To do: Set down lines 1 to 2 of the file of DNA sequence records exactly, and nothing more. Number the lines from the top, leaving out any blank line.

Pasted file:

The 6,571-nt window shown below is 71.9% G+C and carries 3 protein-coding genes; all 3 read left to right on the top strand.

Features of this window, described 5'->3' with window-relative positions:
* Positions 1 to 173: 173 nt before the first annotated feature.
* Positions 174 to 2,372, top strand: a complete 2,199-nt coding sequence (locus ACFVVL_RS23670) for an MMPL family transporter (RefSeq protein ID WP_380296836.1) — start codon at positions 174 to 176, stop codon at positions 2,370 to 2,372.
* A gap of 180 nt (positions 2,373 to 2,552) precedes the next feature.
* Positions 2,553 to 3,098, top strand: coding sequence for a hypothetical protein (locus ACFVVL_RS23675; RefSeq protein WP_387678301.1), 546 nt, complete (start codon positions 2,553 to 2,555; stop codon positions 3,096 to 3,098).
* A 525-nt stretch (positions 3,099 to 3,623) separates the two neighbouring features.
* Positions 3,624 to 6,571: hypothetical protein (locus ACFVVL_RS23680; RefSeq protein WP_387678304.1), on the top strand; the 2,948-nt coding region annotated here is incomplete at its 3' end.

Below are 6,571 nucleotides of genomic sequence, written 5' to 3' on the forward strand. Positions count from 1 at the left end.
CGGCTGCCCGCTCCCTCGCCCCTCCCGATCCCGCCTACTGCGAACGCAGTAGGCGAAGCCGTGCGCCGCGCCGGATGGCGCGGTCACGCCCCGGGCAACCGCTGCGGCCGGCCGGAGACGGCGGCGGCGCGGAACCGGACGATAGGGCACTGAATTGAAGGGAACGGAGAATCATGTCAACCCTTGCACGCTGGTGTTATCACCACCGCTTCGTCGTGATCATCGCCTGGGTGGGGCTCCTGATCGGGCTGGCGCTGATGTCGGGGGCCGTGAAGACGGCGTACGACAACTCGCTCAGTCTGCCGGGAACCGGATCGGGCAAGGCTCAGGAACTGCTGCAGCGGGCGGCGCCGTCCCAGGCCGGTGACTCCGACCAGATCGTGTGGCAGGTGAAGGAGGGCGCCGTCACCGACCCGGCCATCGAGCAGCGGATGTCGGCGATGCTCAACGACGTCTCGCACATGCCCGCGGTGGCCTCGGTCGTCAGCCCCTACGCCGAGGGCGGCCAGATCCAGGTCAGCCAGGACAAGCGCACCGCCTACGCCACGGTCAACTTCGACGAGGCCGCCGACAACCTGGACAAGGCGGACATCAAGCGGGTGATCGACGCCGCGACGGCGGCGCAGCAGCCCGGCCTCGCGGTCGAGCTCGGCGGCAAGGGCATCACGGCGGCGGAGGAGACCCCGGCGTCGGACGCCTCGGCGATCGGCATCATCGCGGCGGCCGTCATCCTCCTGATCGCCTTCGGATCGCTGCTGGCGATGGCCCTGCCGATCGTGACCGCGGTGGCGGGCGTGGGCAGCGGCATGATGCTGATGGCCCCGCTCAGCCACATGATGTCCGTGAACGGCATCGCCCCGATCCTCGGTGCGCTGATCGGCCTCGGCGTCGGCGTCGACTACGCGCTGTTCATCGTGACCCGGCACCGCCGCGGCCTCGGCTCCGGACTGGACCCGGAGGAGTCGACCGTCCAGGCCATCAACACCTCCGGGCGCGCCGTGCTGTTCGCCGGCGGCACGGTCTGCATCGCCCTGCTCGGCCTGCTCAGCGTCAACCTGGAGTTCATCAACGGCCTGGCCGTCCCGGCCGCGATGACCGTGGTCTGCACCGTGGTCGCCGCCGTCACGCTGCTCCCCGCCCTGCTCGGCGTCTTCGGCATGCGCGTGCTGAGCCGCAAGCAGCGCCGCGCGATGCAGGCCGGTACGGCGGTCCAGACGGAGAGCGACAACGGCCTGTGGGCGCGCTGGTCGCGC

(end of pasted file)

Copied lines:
The 6,571-nt window shown below is 71.9% G+C and carries 3 protein-coding genes; all 3 read left to right on the top strand.

Features of this window, described 5'->3' with window-relative positions: